Friday, April 09, 2021

More On The Ruling Elite And Their Narrative,Technology, And Governance Endgame(s)

indiepf |  What I’ve called the Labor, Gentry, and Elite “ladders” can more easily be described as “infrastructures”. For Labor, this infrastructure is largely physical and the relevant connection is knowing how to use that physical device or space, and getting people to trust a person to competently use (without owning, because that’s out of the question for most) these resources. For the Gentry, it’s an “invisible graph” of knowledge and education and “interestingness”, comprised largely of ideas. For the Elite, it’s a tight, exclusive network centered on social connections, power, and dominance. People can be connected to more than one of these infrastructures, but people usually bind more tightly to the one of higher status, except when at the transitional ranks (G4 and E4) which tend to punt people who don’t ascend after some time. The overwhelmingly high likelihood is that a person is aligned most strongly to one and only one of these structures. The values are too conflicting for a person not to pick one horse or the other.

I’ve argued that the ladders connect at a two-rung difference, with L2 ~ G4, L1 ~ G3, G2 ~ E4, and G1 ~ E3. These are “social equivalencies” that don’t involve a change in social status, so they’re the easiest to transitions to make (in both directions). They represent a transfer from one form of capital to another. A skilled laborer (L2) who begins taking night courses (G4) is using time to get an education rather than more money. Likewise, one who moves from the high gentry (G2) to a 90-hour-per-week job in private wealth management (E4) is applying her refined intellectual skills and knowledge to serving the rich, in the hope of making the connections to become one of them.

That said, these ladders often come into conflict. The most relevant one to most of my readers will be the conflict between the Gentry and the Elite. The Gentry tends to be left-libertarian and values creativity, individual autonomy, and free expression. The Elite tends toward center-right authoritarianism and corporate conformity, and it views creativity as dangerous (except when applied to hiding financial risks or justifying illegal wars). The Gentry believes that it is the deserving elite and the face of the future, and that it can use culture to engineer a future in which its values are elite; while the upper tier of the Elite finds the Gentry pretentious, repugnant, self-indulgent, and subversive. The relationship between the Gentry and Elite is incredibly contentious. It’s a cosmic, ubiquitous war between the past and the future.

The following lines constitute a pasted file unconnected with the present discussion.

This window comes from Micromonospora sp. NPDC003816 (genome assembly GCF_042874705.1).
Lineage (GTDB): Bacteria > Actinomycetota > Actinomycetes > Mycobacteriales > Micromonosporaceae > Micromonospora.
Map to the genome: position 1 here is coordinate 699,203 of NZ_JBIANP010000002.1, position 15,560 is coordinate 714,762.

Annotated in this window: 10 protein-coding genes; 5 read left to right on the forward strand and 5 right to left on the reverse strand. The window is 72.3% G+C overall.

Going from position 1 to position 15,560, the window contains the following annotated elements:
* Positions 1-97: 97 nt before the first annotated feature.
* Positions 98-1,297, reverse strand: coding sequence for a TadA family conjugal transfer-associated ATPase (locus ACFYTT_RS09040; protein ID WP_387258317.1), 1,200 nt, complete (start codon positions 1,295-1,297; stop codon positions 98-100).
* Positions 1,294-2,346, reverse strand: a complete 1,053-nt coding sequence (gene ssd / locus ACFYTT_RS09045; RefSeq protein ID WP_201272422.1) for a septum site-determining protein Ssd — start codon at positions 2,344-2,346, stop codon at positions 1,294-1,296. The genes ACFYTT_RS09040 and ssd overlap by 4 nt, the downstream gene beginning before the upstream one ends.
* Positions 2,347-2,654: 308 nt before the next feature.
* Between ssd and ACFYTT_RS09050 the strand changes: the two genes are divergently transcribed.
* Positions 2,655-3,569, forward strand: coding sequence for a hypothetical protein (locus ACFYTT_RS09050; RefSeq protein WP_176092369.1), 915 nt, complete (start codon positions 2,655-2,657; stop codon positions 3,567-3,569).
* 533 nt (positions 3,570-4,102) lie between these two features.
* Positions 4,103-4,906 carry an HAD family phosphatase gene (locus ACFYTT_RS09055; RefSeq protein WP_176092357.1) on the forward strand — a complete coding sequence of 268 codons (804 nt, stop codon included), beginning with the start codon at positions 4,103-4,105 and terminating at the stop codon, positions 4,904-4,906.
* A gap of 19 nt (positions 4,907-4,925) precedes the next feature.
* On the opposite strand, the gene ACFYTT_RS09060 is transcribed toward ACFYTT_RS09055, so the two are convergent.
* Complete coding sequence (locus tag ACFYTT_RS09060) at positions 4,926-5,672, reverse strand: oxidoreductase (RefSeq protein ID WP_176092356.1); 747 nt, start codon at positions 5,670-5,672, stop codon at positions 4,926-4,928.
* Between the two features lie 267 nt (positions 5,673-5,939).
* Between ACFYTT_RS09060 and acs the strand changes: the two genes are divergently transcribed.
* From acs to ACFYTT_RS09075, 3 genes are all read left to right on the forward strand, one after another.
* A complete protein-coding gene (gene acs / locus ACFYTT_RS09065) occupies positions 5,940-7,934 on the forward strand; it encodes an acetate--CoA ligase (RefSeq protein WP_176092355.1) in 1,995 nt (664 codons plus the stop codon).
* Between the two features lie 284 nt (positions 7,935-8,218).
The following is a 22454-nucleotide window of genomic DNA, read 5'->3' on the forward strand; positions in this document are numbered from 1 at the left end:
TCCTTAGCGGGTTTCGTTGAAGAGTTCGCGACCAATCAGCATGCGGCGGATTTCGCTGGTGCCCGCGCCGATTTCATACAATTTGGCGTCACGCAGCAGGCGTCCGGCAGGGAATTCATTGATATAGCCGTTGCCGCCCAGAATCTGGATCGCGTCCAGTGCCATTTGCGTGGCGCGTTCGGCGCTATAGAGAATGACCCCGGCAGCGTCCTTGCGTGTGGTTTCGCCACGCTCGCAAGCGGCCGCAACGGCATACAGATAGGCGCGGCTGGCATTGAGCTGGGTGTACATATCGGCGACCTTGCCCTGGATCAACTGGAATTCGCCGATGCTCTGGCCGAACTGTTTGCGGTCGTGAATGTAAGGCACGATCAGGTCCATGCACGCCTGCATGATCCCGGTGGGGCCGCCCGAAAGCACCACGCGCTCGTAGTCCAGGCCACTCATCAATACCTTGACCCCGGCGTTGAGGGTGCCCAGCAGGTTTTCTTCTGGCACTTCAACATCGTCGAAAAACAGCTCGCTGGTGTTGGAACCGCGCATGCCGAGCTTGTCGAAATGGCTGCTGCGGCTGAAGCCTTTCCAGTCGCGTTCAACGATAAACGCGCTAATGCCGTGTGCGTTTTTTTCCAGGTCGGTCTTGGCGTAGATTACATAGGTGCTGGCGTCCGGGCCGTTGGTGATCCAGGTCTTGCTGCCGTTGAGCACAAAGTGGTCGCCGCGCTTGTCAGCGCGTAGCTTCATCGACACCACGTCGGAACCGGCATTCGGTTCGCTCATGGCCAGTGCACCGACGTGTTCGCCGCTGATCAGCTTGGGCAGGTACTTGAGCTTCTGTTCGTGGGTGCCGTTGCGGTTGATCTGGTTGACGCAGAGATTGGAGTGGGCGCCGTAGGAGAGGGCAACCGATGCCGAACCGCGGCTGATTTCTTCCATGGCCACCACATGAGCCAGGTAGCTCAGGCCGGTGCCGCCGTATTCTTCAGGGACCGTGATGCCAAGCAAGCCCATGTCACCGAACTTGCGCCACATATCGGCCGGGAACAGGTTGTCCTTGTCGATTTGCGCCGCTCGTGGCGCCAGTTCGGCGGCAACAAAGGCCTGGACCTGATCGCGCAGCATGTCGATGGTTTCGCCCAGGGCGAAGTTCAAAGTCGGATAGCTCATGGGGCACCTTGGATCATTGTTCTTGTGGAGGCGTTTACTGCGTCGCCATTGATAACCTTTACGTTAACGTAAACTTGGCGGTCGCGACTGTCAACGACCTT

Between the Gentry and Labor, there is an attitude of distrust. The Elite has been running a divide-and-conquer strategy between these two categories for decades. This works because the Elite understands (and can ape) the culture of the Gentry, but has something in common with Labor that sets the categories apart from the Gentry: a conception of work as a theater for masculine dominance. This is something that the Elite and Labor both believe in– the visceral strength and importance of the alpha-male in high-stakes gambling settings such as most modern work– but that the Gentry would rather deny. Gender is a major part of the Elite’s strategy in turning Labor against the Gentry: make the Gentry look effeminate. That’s why “feminist” is practically a racial slur, despite the world desperately needing attention to women’s political equality, health and well-being (that is, feminism).

The Elite also uses the Underclass in a different process: the Elite wants Labor think the Gentry intends to conspire with the Underclass to dismantle Labor values and elevate these “obviously undeserving” people to, at least, the status of Labor if not promoted above them. They exploit fear in Labor. One might invoke racism and the “Southern strategy” in politics as an example of this, but the racial part is incidental. The Elite don’t care whether it’s blacks or Latinos or “illigals” or red-haired people or homosexuals (most of whom are not part of the Underclass) that are being used to frighten Labor into opposing and disliking the Gentry; they just know that the device works and that it has pretty much always worked.

The relationship between the Gentry and Elite is one of open rivalry, and that between the Gentry and Labor is one of distrust. What about Labor and the Elite? That one is not symmetric. The Elite exploit and despise Labor as a class comprised mostly of “useful idiots”. How does Labor see the Elite? They don’t. The Elite has managed to convince Labor that the Gentry (who are open about their cultural elitism, while the Elite hides its social and economic elitism) is the actual “liberal elite” responsible for Labor’s misery over the past 30 years. In effect, the Elite has constructed an “infinity pool” where the Elite appears to be a hyper-successful extension of Labor, lumping these two disparate ladders into an “us” and placing the Gentry and Underclass into “them”.